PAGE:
Richard Williams is an executive with an established track-record of transformational leadership within the mining industry and other demanding environments. He is currently an advisor to companies facing complex operational, political or ESG challenges. Formerly the Chief Operating Officer of Barrick (2015–2018) and the company’s Executive Envoy to Tanzania (2017–2018), he has also served as Chief Executive Officer of the Afghan Gold and Minerals Company (2010-2014), non-executive director of Trevali Mining Corporation (2019–2022) and as a non-executive director of Gem Diamonds Limited (2007–2015). Prior to his commercial mining experience, Mr. Williams served as the Commanding Officer of the British Army’s Special Forces Regiment, the SAS. He holds an MBA from Cranfield University, a BSc in Economics from University College London and an MA in Security Studies from Kings College London.

 

Gerbrand van Heerden is the Company’s Chief Financial Officer and Corporate Secretary. Gerbrand is an experienced mining company CFO with over 20 years of mining industry experience. From May 2020 to October 2023, Mr. van Heerden served as the Chief Financial Officer of BMC Minerals Limited. From November 2017 to May 2020, he served in various roles at Trevali Mining Corporation, including as Chief Financial Officer and Senior Vice President of Business Development/Finance. From March 2013 to October 2017, Mr. van Heerden served as the Chief Financial Officer of Rosh Pinah Zinc Corporation (Proprietary) Limited, a subsidiary of Glencore Plc. From October 2005 to March 2013, he served in various roles at Metorex Limited, including as General Manager of Metorex Commercial Services, a finance executive, and as Group Financial Controller. Mr. van Heerden started his professional career as a Tax and Assurance Manager with Deloitte. He is a CPA registered with the Chartered Professional Accountants of British Columbia and a CA(SA) registered in South Africa and holds a Bachelor of Commerce (Honors) Degree in Accounting from the University of Johannesburg.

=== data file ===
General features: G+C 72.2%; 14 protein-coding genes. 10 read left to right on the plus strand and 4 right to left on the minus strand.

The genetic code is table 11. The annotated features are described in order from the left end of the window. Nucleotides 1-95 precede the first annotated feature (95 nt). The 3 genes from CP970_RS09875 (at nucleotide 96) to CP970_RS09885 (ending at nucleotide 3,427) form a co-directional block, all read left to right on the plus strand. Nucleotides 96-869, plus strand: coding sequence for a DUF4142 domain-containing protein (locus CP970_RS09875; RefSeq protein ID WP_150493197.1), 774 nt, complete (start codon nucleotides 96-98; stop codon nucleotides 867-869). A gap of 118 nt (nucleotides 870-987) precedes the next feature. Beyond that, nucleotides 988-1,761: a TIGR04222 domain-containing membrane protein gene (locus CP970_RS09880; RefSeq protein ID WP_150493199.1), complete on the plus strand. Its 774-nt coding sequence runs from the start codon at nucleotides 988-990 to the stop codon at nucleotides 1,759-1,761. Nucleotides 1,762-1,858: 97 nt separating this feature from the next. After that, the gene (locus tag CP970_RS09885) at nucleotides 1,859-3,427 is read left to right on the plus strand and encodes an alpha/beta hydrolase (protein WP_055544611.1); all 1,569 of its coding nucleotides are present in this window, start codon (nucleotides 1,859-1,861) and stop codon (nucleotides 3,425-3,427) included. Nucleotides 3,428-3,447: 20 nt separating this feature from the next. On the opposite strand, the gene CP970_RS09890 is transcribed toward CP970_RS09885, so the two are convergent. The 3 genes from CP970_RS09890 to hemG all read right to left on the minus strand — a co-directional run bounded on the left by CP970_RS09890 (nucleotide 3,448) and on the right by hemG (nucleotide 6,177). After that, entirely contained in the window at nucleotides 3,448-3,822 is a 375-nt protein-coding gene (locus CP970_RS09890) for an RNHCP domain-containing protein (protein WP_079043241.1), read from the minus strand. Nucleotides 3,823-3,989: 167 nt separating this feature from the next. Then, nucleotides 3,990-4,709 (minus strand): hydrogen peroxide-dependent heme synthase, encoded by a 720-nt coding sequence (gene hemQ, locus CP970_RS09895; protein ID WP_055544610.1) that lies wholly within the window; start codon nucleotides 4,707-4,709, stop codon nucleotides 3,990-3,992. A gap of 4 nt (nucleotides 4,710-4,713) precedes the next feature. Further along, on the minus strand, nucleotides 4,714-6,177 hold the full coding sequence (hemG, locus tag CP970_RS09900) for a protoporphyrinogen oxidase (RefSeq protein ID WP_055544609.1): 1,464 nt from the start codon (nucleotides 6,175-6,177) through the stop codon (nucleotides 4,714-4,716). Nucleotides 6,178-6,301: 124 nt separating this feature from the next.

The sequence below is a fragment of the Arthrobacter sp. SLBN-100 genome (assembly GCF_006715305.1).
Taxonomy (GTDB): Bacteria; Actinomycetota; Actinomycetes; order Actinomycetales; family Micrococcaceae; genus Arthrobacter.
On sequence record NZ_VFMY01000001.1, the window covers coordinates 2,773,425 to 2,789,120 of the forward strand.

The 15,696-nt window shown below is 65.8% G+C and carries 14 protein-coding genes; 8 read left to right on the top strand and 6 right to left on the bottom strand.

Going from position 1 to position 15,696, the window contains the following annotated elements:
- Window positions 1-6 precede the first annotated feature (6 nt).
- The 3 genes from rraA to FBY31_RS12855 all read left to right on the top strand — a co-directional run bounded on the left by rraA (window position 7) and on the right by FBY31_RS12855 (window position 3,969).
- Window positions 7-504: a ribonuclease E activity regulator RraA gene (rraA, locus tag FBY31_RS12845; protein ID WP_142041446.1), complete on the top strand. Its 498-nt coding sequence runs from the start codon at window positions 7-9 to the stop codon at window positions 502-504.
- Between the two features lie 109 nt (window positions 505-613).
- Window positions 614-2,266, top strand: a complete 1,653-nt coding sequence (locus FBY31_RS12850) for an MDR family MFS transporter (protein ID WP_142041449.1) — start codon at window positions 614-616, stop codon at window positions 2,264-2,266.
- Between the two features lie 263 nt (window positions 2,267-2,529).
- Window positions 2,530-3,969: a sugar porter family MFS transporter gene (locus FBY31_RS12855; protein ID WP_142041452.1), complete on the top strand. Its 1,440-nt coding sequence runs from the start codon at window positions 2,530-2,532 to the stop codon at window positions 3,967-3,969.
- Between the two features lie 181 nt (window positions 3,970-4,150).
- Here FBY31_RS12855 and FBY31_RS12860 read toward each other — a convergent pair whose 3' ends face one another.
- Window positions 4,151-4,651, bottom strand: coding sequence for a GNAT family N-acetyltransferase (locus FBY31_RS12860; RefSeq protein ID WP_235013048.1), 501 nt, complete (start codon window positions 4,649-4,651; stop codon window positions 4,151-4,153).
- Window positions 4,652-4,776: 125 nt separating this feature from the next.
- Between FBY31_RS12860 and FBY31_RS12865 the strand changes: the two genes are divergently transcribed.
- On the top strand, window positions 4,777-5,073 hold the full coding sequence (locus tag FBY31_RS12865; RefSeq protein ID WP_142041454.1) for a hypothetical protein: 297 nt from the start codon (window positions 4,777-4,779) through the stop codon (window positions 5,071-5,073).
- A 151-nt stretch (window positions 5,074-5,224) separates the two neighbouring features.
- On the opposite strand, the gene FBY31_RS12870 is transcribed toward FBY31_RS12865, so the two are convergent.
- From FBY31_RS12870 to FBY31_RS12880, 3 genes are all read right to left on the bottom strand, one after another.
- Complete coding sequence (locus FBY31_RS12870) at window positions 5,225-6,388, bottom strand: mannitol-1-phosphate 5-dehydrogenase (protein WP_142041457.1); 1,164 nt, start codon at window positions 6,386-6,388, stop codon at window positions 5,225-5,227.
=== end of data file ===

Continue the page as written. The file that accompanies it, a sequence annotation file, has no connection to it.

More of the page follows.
Mark Cruise is a professional geologist with over 27 years of international exploration, development and mining experience. A former polymetallic commodity specialist with Anglo American plc, Dr. Cruise founded and was Chief Executive Officer of Trevali Mining Corporation. Under his leadership, from 2007 to 2019, the company grew from an initial discovery into a global zinc-lead-silver producer with operations in the Americas and Africa. Dr. Cruise currently serves as a non-executive director of Velocity Minerals Ltd. (since 2017), NiCAN Ltd (since 2022), Interra Copper Corp (sine 2023) and Volta Metals Ltd. (since 2023). He previously served as COO, CEO, and director of New Pacific Metals Corp. (2020–2022), a non-executive director of Abzu Resources (2010–2011), Prism Resources Inc. (2016–2019), Ethos Gold Corporation (2010–2015), and Tincorp Metals Inc. (formerly Whitehorse Gold Corp.) (2020–2022).